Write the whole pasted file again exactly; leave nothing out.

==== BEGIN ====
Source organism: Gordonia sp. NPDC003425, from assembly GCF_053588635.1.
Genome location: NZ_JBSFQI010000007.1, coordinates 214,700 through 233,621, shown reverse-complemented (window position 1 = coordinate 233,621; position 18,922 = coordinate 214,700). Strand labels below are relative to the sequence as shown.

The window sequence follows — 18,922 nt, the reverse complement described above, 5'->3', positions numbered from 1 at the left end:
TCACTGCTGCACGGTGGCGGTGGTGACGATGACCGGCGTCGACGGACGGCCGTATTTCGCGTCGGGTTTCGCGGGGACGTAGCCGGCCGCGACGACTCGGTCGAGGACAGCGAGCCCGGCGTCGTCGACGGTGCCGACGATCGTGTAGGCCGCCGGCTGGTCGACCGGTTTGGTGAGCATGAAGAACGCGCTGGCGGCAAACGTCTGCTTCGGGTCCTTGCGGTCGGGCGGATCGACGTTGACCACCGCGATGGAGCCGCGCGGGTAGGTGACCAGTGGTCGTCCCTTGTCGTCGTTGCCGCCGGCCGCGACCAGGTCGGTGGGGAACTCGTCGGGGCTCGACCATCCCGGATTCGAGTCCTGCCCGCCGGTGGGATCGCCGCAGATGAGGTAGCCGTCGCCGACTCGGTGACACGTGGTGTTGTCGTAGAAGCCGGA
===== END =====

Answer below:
Source organism: Gordonia sp. NPDC003425, from assembly GCF_053588635.1.
Genome location: NZ_JBSFQI010000007.1, coordinates 214,700 through 233,621, shown reverse-complemented (window position 1 = coordinate 233,621; position 18,922 = coordinate 214,700). Strand labels below are relative to the sequence as shown.

The window sequence follows — 18,922 nt, the reverse complement described above, 5'->3', positions numbered from 1 at the left end:
TCACTGCTGCACGGTGGCGGTGGTGACGATGACCGGCGTCGACGGACGGCCGTATTTCGCGTCGGGTTTCGCGGGGACGTAGCCGGCCGCGACGACTCGGTCGAGGACAGCGAGCCCGGCGTCGTCGACGGTGCCGACGATCGTGTAGGCCGCCGGCTGGTCGACCGGTTTGGTGAGCATGAAGAACGCGCTGGCGGCAAACGTCTGCTTCGGGTCCTTGCGGTCGGGCGGATCGACGTTGACCACCGCGATGGAGCCGCGCGGGTAGGTGACCAGTGGTCGTCCCTTGTCGTCGTTGCCGCCGGCCGCGACCAGGTCGGTGGGGAACTCGTCGGGGCTCGACCATCCCGGATTCGAGTCCTGCCCGCCGGTGGGATCGCCGCAGATGAGGTAGCCGTCGCCGACTCGGTGACACGTGGTGTTGTCGTAGAAGCCGGA